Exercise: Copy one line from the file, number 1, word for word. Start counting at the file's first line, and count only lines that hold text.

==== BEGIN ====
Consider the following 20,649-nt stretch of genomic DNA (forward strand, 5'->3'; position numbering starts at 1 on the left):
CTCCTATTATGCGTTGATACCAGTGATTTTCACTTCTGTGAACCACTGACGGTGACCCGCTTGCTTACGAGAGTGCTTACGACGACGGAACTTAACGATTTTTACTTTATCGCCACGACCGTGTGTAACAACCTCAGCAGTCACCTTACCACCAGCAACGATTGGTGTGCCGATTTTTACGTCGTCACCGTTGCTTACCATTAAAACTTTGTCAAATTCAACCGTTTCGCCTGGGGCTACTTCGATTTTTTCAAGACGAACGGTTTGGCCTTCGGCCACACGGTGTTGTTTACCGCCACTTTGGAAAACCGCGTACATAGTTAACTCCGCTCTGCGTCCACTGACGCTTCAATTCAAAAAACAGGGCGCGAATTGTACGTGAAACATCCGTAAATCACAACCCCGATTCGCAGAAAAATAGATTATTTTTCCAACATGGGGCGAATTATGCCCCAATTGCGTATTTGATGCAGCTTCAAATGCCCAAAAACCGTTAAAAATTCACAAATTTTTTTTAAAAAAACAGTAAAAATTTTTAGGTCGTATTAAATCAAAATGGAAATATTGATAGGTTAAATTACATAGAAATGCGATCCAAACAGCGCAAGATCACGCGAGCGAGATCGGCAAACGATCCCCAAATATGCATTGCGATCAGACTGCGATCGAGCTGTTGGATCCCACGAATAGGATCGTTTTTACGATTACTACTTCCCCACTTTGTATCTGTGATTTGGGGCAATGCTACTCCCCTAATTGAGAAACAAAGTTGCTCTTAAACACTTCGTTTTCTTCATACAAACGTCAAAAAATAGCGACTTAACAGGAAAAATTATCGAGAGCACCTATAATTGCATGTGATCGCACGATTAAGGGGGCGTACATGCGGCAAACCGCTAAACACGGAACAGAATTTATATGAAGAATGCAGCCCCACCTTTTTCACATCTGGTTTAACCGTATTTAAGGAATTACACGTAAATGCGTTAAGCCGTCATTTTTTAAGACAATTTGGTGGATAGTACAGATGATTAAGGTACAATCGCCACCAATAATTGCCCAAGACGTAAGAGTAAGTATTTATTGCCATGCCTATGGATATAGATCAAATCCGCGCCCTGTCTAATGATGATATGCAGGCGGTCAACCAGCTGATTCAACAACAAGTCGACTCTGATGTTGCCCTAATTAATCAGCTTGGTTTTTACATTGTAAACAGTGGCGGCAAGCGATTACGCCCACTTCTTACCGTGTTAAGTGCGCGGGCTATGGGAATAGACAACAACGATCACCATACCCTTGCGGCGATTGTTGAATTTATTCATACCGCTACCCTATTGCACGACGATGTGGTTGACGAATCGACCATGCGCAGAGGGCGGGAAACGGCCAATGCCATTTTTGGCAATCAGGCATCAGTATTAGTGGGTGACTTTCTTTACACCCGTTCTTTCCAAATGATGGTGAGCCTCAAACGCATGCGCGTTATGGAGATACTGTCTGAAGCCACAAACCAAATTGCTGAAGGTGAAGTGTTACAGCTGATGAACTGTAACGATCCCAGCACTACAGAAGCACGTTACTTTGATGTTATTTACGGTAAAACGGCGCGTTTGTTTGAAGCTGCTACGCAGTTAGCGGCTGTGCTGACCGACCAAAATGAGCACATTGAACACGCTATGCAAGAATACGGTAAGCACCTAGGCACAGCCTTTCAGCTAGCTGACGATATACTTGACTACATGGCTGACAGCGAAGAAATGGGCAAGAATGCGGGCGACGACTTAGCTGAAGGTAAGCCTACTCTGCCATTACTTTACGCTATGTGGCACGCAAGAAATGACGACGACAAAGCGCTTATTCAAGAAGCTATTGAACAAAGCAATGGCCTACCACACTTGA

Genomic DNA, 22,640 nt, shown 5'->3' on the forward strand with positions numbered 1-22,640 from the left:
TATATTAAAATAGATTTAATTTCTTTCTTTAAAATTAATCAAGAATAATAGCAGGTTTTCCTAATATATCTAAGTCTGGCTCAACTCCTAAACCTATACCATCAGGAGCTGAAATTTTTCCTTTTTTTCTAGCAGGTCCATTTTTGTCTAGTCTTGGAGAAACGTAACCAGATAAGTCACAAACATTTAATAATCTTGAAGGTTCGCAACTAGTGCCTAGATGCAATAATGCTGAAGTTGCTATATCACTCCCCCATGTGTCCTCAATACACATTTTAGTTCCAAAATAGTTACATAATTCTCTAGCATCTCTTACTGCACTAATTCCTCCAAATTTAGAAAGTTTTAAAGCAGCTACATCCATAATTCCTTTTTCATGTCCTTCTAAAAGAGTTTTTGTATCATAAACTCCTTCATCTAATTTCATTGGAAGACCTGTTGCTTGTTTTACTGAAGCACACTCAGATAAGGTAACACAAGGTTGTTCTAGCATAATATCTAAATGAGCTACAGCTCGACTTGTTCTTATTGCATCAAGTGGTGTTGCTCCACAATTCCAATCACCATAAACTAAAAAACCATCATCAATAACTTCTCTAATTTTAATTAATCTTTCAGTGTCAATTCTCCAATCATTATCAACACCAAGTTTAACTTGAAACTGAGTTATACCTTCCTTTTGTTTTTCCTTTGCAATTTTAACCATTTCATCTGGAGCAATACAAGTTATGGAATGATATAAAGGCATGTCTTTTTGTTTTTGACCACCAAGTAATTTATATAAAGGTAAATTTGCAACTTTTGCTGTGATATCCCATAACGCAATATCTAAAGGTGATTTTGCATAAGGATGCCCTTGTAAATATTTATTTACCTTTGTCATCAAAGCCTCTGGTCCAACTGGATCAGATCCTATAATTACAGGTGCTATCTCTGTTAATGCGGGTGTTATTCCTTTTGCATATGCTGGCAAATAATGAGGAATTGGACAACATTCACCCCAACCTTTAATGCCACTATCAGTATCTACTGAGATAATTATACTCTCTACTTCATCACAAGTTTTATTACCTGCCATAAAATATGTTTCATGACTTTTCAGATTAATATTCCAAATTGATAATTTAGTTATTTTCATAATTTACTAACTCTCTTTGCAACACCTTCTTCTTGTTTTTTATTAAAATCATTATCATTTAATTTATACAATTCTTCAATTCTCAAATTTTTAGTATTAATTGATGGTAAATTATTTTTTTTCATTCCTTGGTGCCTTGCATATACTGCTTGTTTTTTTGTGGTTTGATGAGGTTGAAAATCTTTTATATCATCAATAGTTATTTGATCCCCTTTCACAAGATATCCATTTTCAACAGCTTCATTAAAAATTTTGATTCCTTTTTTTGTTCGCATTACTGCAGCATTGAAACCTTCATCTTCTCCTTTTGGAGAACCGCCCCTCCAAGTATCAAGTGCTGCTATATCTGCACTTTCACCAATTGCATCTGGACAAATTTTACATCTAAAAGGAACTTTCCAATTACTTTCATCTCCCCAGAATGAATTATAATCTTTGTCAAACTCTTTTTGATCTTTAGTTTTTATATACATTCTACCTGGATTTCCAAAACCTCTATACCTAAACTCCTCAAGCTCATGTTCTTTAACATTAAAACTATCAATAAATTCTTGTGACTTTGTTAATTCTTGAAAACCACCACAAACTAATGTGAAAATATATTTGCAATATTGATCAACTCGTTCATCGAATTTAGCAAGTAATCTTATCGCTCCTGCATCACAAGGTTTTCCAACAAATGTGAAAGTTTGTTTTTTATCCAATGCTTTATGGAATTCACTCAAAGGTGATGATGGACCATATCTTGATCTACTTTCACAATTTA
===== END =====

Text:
Consider the following 20,649-nt stretch of genomic DNA (forward strand, 5'->3'; position numbering starts at 1 on the left):